Cliff, there’s no doubt that Saudi funding of radical madrassas in Pakistan has been a huge problem. Nonetheless, it’s important to note that the problem has more than one source. The madrassa problem started growing on the watch of General Zia ul-Haq’s regime in 1979. Some of the funds came from “Zakat” funds, religious contributions deducted by Zia’s Islamist-leaning government from individual bank accounts during Ramadan. In other words, the problem had internal Pakistani roots as well.
Zia’s leveling of mandatory Zakat contributions is the exception. Almost nobody in Pakistan pays taxes, and the government is therefore almost non-existent. There is no public school system to speak of. Parents send their children to madrassas in part because there are few other options for education, and the schools often provide free meals for the children – leaving the parents quite literally with one less mouth to feed (Saudi money does indeed pay for those meals). The problem here is not only Saudi funding, although that is clearly a major part of it. It is also the public’s Islamist leanings, and the weakness of the state’s reach. That is why we cannot be optimistic about quick fixes. Naturally, the Saudi issue has to be taken with great seriousness. But too few people recognize that the problem is very much rooted in the sentiments of the Pakistani people themselves, and in the fundamental weakness of the Pakistani state.
It’s true that an earlier generation of Pakistani military men received U.S. training and are friendly to this country. The military is in fact one of the more liberal institutions in the state, at least relatively speaking, rather like the army in Turkey (although a younger generation of Islamist sympathizers in the military is a huge problem). But the vast majority of Pakistanis were never liberal, modern, democratic, or pro-American. Mostly they weren’t very political at all. The rise of Islamism is changing that.
As I argue in “Tribes of Terror,” more attention needs to be paid to the internal Pakistani sources of Islamism. Saudi money is fueling the problem and making it more serious, no doubt. But we need to recognize that there is no quick fix. Reducing Saudi funding wouldn’t be near enough. We’d have to turn Pakistan into a strong and liberal state, with a liberal public education program to match.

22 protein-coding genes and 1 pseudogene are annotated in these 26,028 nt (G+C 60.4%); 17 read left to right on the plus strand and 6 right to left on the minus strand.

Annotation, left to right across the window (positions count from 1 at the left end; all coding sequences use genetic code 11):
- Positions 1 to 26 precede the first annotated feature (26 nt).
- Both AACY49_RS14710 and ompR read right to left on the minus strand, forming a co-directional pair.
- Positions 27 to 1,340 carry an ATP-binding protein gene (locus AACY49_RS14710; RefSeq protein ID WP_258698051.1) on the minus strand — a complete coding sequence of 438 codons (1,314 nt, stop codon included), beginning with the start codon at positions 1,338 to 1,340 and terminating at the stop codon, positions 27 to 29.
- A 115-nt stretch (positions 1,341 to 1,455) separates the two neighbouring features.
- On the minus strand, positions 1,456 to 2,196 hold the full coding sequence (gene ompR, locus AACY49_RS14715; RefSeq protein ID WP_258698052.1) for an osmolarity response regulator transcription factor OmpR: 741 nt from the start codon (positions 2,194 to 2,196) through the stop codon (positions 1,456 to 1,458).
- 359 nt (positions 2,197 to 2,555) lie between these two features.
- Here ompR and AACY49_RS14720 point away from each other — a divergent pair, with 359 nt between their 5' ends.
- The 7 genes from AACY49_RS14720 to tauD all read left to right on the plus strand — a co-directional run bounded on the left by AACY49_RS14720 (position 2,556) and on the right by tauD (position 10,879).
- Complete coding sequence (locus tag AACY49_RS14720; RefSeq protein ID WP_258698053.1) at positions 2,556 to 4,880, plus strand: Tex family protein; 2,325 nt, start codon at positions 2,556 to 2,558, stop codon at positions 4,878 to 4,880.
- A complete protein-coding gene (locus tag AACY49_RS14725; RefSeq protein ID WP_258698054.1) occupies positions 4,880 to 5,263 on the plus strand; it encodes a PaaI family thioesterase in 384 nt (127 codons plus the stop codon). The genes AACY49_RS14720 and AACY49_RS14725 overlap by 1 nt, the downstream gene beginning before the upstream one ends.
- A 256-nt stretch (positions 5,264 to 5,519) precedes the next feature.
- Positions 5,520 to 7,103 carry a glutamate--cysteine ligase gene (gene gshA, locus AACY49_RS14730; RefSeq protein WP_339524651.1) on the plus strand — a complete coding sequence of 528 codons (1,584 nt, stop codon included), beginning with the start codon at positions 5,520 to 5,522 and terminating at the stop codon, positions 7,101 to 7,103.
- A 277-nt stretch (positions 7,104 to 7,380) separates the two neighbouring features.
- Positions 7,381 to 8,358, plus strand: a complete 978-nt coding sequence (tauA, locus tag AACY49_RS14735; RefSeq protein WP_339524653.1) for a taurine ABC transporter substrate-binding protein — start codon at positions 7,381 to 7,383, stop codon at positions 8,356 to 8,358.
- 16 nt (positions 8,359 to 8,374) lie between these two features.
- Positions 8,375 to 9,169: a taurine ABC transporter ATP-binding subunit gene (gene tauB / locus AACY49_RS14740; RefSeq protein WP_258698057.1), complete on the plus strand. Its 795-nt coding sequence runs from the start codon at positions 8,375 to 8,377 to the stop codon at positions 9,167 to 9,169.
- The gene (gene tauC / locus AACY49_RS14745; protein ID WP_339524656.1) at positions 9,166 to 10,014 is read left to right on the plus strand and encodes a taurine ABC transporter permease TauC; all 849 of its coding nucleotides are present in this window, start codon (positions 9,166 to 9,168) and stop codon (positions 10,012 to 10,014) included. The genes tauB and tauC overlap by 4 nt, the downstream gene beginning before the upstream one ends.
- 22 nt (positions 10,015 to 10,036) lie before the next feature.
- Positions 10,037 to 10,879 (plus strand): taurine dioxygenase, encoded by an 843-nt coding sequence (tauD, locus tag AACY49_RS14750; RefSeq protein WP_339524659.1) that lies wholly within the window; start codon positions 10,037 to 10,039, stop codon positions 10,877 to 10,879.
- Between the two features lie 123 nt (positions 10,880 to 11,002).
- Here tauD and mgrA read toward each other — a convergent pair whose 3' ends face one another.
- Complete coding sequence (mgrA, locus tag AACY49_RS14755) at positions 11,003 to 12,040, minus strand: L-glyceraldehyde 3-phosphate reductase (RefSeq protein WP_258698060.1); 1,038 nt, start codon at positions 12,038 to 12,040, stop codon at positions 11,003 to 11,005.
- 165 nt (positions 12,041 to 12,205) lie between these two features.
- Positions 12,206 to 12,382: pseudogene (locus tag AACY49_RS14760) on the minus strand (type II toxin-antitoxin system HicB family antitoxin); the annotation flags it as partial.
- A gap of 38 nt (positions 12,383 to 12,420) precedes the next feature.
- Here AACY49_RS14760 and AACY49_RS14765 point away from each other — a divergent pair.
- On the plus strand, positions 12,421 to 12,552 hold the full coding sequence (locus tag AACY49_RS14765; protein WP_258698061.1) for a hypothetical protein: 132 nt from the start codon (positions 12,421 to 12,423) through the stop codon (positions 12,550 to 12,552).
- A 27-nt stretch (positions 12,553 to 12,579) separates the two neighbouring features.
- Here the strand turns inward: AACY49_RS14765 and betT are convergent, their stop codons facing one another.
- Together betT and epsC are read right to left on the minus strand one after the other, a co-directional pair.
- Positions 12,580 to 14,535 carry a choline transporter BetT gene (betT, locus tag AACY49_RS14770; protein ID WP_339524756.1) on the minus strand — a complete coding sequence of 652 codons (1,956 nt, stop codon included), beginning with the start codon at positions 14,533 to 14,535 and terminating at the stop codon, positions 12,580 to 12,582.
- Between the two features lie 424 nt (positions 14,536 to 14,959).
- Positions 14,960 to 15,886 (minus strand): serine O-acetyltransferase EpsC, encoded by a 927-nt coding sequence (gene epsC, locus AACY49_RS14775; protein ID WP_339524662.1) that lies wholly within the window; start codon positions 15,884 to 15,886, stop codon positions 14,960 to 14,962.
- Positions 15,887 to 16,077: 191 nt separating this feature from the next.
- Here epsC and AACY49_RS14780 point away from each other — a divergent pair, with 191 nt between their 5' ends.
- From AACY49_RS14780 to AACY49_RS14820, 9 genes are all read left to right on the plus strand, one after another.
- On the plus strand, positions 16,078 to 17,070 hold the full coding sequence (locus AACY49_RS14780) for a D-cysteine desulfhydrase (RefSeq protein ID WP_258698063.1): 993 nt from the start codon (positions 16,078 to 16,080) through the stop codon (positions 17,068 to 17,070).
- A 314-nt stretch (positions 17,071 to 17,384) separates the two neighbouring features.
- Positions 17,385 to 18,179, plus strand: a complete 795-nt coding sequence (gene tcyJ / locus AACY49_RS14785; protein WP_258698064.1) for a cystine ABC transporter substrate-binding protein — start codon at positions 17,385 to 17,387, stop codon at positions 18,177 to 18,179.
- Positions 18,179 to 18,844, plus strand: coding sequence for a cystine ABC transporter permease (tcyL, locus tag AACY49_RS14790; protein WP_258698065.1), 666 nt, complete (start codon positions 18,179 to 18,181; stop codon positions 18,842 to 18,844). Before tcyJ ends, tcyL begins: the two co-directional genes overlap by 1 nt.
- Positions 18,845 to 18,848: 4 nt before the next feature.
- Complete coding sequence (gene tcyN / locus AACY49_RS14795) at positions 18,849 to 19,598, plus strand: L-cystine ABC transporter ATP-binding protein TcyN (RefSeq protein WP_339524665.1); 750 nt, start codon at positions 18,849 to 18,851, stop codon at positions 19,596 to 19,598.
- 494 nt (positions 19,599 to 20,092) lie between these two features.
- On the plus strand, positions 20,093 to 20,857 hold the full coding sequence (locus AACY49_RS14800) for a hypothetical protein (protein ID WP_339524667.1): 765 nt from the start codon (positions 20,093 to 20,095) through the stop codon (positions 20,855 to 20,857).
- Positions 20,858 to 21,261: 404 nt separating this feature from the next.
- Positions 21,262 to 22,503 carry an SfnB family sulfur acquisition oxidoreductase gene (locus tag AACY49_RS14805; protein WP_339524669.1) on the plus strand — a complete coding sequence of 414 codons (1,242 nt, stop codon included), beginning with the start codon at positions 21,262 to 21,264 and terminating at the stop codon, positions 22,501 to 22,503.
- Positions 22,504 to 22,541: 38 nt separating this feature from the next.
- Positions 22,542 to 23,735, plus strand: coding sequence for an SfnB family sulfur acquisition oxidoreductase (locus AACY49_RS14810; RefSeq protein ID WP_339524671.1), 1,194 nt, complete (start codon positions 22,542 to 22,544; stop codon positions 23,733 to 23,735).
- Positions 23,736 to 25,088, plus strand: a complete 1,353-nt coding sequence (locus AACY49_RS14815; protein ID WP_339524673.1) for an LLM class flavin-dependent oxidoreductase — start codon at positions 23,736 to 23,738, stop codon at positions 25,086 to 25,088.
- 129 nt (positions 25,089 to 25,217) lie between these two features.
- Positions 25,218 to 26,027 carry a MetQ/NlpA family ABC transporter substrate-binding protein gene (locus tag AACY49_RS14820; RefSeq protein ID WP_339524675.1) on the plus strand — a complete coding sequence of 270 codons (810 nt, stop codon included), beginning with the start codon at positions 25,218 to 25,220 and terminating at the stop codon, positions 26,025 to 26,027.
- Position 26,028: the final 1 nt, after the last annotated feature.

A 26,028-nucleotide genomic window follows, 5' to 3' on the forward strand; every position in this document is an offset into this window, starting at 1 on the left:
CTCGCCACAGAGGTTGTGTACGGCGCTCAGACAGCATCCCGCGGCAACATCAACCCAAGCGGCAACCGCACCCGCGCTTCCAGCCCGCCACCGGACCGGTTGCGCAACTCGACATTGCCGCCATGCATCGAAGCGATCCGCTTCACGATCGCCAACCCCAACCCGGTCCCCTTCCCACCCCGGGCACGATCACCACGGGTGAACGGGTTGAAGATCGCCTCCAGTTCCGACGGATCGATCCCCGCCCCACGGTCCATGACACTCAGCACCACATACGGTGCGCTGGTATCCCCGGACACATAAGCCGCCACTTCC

But that won’t be easy. Saudi money or not, any move to seriously cut back on the madrassas or shift their curricula would be opposed as energetically as was Benazir Bhutto. The reason the obvious reforms don’t get done is because the state has no revenue, few competent bureaucrats, and because any real change would potentially set off further violence. Liberal teachers can be assassinated, too. Look what happened when Musharraf tried to get rid of the radical madrassa in his midst, the Lal Masjid. So once again we are back to the fundamental sympathy of many Pakistanis with Islamists as the root of the problem.
I do think that a well-funded and modern liberal education system in Pakistan has the potential to siphon off many of the less ideological families from the madrassas. But getting to the liberal, non-corrupt, courageous, competent, and powerful state apparatus required to pull this reform off will not be easy, and even if attempted could perhaps provoke a civil war as easily as our efforts to bring Benazir Bhutto back to Pakistan.
So can we take it all back to Zia? Not exactly. Zia himself exemplified the shift away from the British-educated government elite to more Islamist sympathizing Pakistanis entering government. This problem is not so much the result of any country’s foreign policy, or of any one leader, as it is a reflection of the general drift of Pakistani society. It’s the early, modern, somewhat liberal, British-inflected early years that are the anomaly.